October 11, 2011

Practice Management Primer, Pt. 4: Give the Right Tasks to the Right People

 

In the last post in our seven-part blog series on practice management, we discussed the best ways to translate your goals into actionable tasks. If you followed the principles laid out in that last post (and the two preceding it), you now have an effective road map to make changes that will give your practice real, measurable results. However, the next step toward achieving your goals is one that can make or break your plan: ensuring that you are assigning tasks to people who have the will, skill, knowledge and time to perform them. 

The people who make up your practice are there for a reason—you’ve hand-selected them because they showed the potential to help you and your clients succeed. However, everyone has different strengths and workloads, so you need to take a good hard look at who is ready to take on each task that has to be completed. And, to put it simply, readiness is a combination of will, skill and time. 

In our extensive experience working with advisors, the most common reason that goals aren’t achieved is that tasks aren’t effectively executed. Assigning these jobs to capable employees who don’t have the readiness to see them through could set back your goals or even be their downfall. 

When you’re considering the distribution of tasks among your employees, you need to consider each person’s individual capabilities. You also need to make sure that they have the calendar space available to add new responsibilities to their existing duties. Keep in mind that will, skill and time in one area doesn’t necessarily translate to another. For example, a person might be great at preparing you for a client meeting, but could also have low readiness for taking on another task such as segmenting your client list. 

There are many skillsets within your practice. A great employee who is competent working “in” the business—the necessary day-to-day functions or keeping things going—might not be competent in working “on” the business, say, planning a marketing campaign, which requires a different skillset and mindset. 

It’s likely that you’ll find people in your organization who do have the appropriate level of readiness to take on the tasks you’ll be assigning. However, you might also find that some tasks just can’t be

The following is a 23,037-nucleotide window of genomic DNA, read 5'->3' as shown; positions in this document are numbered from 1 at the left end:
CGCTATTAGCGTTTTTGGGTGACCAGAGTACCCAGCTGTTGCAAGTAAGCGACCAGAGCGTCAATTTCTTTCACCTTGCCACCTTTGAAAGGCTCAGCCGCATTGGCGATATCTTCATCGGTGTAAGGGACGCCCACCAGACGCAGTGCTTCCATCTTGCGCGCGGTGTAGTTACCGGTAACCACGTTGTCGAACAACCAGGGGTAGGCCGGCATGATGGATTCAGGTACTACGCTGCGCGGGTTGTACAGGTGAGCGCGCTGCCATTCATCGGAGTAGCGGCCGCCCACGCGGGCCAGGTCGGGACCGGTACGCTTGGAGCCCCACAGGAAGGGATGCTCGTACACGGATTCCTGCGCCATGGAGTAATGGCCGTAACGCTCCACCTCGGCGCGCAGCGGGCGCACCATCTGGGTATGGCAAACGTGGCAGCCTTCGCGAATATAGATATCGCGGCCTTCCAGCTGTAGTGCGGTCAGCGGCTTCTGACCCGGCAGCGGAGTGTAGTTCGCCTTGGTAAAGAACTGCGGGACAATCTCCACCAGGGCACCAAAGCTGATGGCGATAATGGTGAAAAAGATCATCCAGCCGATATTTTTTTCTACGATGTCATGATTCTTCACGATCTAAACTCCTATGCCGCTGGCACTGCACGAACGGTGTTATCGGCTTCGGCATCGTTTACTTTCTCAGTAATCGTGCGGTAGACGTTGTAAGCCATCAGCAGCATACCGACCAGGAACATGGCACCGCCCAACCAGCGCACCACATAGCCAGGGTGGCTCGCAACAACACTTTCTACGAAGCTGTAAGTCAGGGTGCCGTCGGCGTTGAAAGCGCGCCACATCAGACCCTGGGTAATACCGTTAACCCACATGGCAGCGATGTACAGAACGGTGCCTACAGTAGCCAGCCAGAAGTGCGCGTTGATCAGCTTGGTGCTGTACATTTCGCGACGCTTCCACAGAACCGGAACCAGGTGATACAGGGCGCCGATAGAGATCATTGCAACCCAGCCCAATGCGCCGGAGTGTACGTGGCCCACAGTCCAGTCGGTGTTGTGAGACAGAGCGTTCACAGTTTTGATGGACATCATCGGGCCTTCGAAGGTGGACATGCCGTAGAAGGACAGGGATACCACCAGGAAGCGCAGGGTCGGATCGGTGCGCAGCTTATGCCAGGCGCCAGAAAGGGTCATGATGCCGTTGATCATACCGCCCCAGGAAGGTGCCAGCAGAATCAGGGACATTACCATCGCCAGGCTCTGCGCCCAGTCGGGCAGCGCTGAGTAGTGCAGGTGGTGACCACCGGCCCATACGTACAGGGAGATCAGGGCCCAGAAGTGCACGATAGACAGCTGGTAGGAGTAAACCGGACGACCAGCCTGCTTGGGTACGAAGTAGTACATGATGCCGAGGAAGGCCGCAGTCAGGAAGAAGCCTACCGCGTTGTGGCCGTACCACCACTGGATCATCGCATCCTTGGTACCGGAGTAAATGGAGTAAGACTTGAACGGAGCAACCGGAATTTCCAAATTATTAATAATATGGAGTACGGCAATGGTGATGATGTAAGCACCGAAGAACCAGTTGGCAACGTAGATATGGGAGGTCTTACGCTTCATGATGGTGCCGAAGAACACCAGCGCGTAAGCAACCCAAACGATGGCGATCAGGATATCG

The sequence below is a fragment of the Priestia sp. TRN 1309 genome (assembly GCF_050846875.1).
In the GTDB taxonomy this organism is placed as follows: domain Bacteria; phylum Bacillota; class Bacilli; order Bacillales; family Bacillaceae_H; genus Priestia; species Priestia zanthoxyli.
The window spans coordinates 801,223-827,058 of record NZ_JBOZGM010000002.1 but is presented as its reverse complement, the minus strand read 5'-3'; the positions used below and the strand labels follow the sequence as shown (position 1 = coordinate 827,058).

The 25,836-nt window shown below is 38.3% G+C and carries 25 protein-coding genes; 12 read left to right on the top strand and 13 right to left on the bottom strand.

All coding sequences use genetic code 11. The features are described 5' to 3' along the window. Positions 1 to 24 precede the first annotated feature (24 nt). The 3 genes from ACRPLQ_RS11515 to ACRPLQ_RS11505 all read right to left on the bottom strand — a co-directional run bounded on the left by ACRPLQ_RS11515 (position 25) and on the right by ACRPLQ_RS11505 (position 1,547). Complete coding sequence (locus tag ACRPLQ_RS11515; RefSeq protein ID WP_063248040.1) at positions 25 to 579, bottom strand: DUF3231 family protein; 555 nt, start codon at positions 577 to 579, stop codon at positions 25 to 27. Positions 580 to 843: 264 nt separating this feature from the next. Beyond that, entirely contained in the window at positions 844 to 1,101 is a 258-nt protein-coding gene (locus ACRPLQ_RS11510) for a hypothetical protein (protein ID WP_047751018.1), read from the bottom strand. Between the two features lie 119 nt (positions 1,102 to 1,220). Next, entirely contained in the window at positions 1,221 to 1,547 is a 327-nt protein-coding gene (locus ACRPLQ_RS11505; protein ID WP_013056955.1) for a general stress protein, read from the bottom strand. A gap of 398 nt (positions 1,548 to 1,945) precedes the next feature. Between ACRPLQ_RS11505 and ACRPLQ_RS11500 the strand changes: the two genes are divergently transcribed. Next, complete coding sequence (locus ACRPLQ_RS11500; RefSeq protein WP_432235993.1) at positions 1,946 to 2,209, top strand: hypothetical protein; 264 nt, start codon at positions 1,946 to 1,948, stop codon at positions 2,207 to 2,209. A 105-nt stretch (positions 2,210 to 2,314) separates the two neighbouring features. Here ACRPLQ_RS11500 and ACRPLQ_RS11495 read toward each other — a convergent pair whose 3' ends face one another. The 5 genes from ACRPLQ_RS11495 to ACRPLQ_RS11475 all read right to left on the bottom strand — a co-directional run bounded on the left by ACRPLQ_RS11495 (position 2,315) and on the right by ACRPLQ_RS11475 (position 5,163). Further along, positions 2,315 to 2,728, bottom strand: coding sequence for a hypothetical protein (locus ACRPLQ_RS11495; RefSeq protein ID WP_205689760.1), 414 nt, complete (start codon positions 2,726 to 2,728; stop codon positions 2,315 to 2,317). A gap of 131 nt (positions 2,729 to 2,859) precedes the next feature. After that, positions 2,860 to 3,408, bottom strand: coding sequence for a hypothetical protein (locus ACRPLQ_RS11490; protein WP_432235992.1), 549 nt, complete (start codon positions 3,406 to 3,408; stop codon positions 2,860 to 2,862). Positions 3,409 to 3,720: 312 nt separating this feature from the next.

completed by your existing staff. Rather than assigning them to people who don’t have the will, skill and time, it’s better to avoid mutual disappointment by considering outside sources for help. 

You’ll almost always find cost and time savings by assigning tasks to people with high levels of readiness, even if they are outside of your company. Bringing in a specialist for a task that no one in your organization is prepared to take on can fast-track your progress toward the business goals you’ve set. Remember that you’re not an island; reaching out is easy, and could be in your best interest in the short and long term. 

For many tasks that you outsource, you’ll want to find someone in your local area who can meet with you and work closely with your team. For example, planning and executing a marketing event is best done by someone local. Other tasks, however, can be outsourced to virtually anyone on the planet who has the ability to accomplish the task. For example, creating the paper and email invites for a marketing event can be done from virtually anywhere. Two great places to find freelance talent are www.elance.com and www.guru.com.  You can choose from experts in your community or anywhere in the world at an amazingly affordable rate. 

Once you’ve assigned your tasks, it’s an exciting time as you’ll be watching your plans being put into motion. But simply watching things happen isn’t enough. To make sure that you’re leveraging your resources and moving positively toward your goals, you need to put a plan in place to measure results. 

In the next blog, the fifth in this seven-part series on practice management, we’ll help you to set the framework for measuring results as tasks are being completed.

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